07/28/2020, 15.11
SRI LANKA
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Building a path for national reconciliation

by Melani Manel Perera

The National Peace Council marks the 37th anniversary of the start of the country’s civil war, just a few days before the 5 August national election by calling for unity between Sri Lanka’s various communities. The goal is to achieve a shared future and peaceful coexistence in a devolved political system that respects Sri Lanka’s pluralistic society.

Colombo (Asia News) – Sri Lanka will go to the polls on 5 August. In view of this, the National Peace Council (NPC) has invited candidates, parties and voters to build a path of national reconciliation based on mutual understanding, trust and justice.

“Irrespective of which party wins the forthcoming election, the country has to be united otherwise we will all lose. This is a challenge that continues to stand before us 37 years after Black July 1983,” the NPC said in a statement.

On 23 July 1983, Tamil Tigers rebels ambushed Sri Lankan soldiers, killing 13. This sparked an anti-Tamil pogrom by majority Sinhalese. The civil war that followed ended in 2009 with the military’s victory.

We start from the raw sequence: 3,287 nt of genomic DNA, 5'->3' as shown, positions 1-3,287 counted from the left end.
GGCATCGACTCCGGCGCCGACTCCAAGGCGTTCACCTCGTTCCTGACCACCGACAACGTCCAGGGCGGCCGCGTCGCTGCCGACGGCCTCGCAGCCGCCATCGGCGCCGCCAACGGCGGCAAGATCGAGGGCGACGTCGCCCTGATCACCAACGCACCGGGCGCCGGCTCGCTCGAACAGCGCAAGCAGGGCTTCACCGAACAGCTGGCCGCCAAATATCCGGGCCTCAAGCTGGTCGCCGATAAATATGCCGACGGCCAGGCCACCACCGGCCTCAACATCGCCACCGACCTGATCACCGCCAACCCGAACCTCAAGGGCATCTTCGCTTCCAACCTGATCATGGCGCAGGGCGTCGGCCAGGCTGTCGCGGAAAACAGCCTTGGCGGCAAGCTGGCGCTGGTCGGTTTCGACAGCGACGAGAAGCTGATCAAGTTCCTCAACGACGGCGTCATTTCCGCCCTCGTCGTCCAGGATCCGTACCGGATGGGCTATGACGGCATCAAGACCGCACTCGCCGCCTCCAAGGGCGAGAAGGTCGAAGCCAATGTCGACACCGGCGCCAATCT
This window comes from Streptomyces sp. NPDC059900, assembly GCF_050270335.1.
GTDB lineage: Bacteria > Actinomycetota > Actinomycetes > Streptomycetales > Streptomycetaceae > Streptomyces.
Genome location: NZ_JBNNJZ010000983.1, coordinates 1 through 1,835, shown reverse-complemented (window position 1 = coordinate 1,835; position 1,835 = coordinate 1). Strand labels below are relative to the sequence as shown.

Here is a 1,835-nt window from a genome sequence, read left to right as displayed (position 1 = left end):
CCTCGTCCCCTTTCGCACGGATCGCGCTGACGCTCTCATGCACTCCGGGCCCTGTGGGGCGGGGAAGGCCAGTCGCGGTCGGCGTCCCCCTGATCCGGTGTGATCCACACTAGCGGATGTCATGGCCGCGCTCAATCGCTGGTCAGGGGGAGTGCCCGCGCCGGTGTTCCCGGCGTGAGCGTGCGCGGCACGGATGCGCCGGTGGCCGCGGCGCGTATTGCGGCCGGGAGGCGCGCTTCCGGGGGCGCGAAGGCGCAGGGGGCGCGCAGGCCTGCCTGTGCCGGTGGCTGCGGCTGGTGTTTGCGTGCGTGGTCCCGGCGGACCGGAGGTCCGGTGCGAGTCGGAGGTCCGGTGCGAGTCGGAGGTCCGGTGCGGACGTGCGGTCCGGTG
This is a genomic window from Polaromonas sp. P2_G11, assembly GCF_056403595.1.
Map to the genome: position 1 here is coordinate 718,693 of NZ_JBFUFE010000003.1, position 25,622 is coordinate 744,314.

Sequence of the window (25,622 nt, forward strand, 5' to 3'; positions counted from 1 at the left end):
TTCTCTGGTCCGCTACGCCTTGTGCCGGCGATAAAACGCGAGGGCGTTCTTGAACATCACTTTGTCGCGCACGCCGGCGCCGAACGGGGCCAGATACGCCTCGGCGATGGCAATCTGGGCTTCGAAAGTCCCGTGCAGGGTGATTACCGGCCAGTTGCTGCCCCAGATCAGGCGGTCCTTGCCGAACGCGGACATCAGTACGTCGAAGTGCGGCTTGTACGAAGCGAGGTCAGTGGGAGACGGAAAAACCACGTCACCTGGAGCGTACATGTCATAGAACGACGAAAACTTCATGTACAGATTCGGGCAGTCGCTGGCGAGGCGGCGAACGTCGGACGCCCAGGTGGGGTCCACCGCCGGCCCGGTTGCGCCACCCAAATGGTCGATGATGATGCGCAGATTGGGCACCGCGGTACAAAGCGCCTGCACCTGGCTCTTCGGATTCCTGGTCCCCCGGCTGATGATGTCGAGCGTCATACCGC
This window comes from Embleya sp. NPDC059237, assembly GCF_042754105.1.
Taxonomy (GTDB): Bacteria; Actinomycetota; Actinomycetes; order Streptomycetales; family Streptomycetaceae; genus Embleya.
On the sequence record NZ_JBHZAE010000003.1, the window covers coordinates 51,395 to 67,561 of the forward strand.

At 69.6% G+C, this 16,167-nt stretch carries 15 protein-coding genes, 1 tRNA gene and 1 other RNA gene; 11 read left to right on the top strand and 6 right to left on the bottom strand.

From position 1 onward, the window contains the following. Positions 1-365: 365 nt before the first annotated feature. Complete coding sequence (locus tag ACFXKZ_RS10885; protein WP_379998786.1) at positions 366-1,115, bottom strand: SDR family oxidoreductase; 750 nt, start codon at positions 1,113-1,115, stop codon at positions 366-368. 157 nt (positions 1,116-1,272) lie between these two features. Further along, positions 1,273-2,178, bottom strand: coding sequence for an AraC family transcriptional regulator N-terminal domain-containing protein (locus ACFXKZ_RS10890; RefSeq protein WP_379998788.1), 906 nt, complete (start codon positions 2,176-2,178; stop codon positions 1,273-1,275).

For the NCP, the political, social and economic divide and the lack of reconciliation between Sinhalese and Tamils ​​lies at the root of the conflict.

“Our country has suffered far too long from our inability to unify and connect all citizens within one framework of governance that all can agree is reasonable and just,” the NPC statement goes on to say.

“This month of July needs to become a time of introspection where the Sri Lankan nation reflects on our divided past and [on] how to achieve a shared future and peaceful coexistence.”

According to the NPC, the values ​​on which to re-establish government structures are those that guarantee equal rights, equal opportunities and equal protection under the law.

“This is indicative of the need to also continue to seek a solution in which the devolution of power gives to the ethnic and religious minorities the confidence in their security and future in a manner that would hold our pluralistic, multi-ethnic and multi-religious society together.”

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